@Reg: Tested on 2009-12-16?
If your machine's date is right, you've been sitting on this test for exactly 4 weeks before releasing it?
Request from the vendor?
Care to explain?
The Seagate Barracuda XT is the latest 2TB hard drive to land on our test bench, following on from the WD Caviar Black and Green and the Hitachi Ultrastar. It’s the largest capacity Seagate we have seen since the 1.5TB Barracuda 7200.11 so you may think that Seagate was as keen as mustard to scatter review samples to the waiting …
It's a pity you couldn't test it in RAID. Sure, a mechanical spinny drive isn't going to saturate the interface, but they still have the highest/most cost effective storage capacity by far. Sticking 4 of these in a RAID array could make for some impressive speed increases. Looking at upgrading my 2TB RAID 5 array this year, and if someone makes a PCI-X SATA3 RAID controller, that could be quite good.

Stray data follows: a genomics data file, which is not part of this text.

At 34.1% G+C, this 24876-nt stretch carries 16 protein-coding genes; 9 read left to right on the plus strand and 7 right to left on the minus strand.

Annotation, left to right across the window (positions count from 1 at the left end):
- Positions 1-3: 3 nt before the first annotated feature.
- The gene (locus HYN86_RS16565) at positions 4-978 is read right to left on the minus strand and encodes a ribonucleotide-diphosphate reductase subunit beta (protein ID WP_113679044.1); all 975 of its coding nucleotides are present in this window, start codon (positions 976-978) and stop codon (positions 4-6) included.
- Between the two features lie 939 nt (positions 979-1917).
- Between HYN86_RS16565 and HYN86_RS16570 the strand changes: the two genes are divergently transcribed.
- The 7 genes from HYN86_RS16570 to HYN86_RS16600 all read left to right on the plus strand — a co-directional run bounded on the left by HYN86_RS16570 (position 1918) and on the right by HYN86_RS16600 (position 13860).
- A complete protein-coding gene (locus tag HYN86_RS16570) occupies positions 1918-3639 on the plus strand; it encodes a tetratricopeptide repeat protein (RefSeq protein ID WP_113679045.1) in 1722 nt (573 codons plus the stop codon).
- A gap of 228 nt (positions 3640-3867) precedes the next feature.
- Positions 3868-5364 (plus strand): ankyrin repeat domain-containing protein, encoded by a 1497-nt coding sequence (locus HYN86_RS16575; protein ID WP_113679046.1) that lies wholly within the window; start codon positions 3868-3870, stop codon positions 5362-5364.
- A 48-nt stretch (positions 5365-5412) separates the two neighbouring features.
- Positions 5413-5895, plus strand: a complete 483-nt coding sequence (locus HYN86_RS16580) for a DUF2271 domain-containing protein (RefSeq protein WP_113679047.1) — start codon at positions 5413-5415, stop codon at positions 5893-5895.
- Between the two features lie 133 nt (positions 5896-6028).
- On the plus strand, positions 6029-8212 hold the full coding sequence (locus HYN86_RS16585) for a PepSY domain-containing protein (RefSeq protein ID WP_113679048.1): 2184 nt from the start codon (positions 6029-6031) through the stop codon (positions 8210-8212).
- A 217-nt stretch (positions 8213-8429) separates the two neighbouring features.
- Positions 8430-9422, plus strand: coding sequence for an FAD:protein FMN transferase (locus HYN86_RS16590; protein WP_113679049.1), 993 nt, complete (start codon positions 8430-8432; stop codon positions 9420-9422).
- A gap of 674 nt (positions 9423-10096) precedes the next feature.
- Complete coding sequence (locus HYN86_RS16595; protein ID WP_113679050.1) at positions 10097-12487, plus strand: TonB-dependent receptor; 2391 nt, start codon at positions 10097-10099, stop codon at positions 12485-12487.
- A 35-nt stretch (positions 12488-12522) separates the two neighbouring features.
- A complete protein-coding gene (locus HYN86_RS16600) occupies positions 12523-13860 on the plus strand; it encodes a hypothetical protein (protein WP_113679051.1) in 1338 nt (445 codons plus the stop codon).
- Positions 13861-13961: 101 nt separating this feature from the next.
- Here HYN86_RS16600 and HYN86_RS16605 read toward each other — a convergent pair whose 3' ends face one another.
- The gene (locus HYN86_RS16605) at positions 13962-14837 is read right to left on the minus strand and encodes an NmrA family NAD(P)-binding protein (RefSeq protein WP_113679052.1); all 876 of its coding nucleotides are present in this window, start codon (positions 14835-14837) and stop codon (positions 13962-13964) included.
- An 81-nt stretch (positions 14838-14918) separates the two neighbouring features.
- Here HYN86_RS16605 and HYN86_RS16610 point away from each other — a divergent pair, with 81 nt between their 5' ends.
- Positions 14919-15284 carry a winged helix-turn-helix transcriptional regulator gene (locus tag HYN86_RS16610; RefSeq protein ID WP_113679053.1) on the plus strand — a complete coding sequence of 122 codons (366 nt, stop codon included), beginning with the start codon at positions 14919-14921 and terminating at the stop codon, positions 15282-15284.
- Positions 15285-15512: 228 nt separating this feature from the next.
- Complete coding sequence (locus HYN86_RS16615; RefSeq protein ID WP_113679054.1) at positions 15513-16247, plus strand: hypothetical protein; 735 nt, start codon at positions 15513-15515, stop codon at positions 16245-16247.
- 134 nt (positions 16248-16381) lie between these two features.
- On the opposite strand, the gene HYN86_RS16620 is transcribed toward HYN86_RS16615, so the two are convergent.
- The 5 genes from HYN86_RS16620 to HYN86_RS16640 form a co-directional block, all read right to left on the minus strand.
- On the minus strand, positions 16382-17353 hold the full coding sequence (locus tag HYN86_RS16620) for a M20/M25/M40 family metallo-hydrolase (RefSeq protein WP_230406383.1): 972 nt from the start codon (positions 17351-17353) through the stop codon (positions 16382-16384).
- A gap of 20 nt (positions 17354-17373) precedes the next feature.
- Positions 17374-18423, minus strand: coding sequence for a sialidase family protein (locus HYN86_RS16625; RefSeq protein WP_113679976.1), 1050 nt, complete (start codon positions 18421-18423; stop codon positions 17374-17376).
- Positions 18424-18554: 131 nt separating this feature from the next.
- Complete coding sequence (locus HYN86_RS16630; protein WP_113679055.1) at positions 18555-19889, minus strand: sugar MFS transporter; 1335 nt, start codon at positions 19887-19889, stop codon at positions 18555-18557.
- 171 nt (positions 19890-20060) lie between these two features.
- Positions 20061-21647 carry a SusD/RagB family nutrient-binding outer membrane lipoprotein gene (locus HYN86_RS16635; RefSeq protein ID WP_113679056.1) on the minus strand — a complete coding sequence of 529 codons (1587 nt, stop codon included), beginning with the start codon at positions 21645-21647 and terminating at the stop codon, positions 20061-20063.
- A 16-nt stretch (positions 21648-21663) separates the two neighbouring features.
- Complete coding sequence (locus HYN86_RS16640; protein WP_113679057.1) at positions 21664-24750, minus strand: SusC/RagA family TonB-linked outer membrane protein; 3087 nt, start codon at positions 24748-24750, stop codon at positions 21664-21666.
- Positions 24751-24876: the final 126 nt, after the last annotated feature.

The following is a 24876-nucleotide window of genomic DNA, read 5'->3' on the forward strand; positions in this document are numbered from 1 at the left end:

"""Sticking 4 of these in a RAID array could make for some impressive speed increases."""
Actually, you're looking at either A) The exact speed increase for using the same number of drives with SATA 2.0 or B) Going to saturate your controller. Drives don't share the 3 or 6 gbit speed, they each get that much bandwidth, so as long as your drives don't saturate SATA 2.0 (Which we can see that they do not,) you'll get no speed boost from 3.0. As an example, my 5 drive software raid 5, running on my (crappy) nvidia onboard SATA 2.0 ports can easily do sequential read and write at above 300MB/s, and that's with 2 year old drives.
So to sum up: it'll be years before high capacity spinning drives will be able to take advantage of SATA 3.0, RAID or not.
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